Who are we?

the BEst people doing the best work for nearly 100 years.

Welcome to Cooney Lees Morgan

Cooney Lees Morgan is a full service law firm based in Tauranga, New Zealand. Founded in 1918, the firm has grown to become one of New Zealand’s leading law firms. Currently there are over 90 staff, including 48 lawyers and 9 partners. The firm is organised into four teams specialising in Property & Development, Litigation & Local Government, Corporate & Commercial and Private Client & Trust. More recently the firm has opened an office in Matamata to serve the greater Waikato region.


Every Client is our Best Client

With the passage of time and the injection of new talent the firm has continued to grow in both skill and scale, working with new clients, undertaking new challenges and perpetually adapting to the changing face of law. Always on the lookout for the best and brightest staff, the firm's commitment to hiring only the best people is the reason the firm is now a top choice for aspiring young lawyers.
 
The firm's commitment to providing the best legal advice is absolute regardless of scale. Practice teams working collaboratively to provide the best and most efficient service - from the first home buyer to corporates, every client is treated like our best client.
 
Choosing Cooney Lees Morgan will always mean you have the very best legal team at your side. You will have their full attention, the support of their colleagues and the weight and resources of the Bay of Plenty's best legal firm behind you.

Looking back – our firm's origins

Helping the Bay of Plenty grow since 1918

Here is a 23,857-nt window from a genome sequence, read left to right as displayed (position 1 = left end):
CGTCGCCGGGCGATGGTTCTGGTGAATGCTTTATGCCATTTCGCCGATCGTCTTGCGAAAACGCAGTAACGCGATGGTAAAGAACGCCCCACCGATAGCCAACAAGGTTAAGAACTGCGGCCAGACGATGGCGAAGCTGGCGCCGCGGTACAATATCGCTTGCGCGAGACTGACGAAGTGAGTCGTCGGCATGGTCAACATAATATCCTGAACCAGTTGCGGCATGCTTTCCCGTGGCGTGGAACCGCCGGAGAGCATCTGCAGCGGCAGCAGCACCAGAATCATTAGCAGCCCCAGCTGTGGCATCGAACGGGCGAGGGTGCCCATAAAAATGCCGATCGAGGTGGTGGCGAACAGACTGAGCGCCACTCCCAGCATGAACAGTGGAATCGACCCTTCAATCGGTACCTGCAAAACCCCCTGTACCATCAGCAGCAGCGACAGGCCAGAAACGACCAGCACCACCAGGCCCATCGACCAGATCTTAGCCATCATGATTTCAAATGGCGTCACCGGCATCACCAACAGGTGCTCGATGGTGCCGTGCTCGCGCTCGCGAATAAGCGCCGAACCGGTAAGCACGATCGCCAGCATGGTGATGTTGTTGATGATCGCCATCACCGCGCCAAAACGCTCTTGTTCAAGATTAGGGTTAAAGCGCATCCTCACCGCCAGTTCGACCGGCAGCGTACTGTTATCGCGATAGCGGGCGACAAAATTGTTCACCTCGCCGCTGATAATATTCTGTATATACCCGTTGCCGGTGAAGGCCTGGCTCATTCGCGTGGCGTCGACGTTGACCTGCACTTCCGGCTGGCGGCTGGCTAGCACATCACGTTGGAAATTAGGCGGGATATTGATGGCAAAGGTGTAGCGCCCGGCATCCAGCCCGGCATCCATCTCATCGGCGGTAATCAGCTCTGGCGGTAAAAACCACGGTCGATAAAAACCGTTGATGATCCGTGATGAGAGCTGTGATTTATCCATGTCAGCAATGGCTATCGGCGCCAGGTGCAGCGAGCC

Cooney Lees Morgan was founded by Owen ‘H.O.’ Cooney in 1918 and today three of his grandchildren are among the firm’s partners. From the beginning, the firm has been closely associated with the growth of the region.

A one-horse Tauranga lawyer

In 1918, when the Cooney Lees Morgan story begins, Tauranga was a modest town. The 1916 census recorded a population of just 1,685. There was a fish factory, a few citrus orchards around Te Puke and the early stages of a dairy industry. There was no railway – Auckland was an overnight sea voyage away, on the twice-weekly steamer Nga Puhi which left from a wharf jutting out from The Strand.

Of course, you could get to Auckland by horse, and that’s how local school teacher Owen – everyone called him ‘H.O.’ – Cooney would travel, whenever he had to go up for another exam on his way to becoming a Tauranga lawyer. They say he soaked up the books, and would practice his courtroom skills in the classroom, creating a moot court with his pupils.

The new law firm

Once he qualified – in 1918 – H.O. opened his practice, in Te Puke initially. He had a passion for supporting the underdog – perhaps a trait from his Irish immigrant parents? For him, winning the case was always more important than the economics of a legal practice and he established himself as a nationally-respected barrister. It was said he never lost a jury trial and was always so well prepared that, “By the time he got into the courthouse, look out. He mesmerised them.”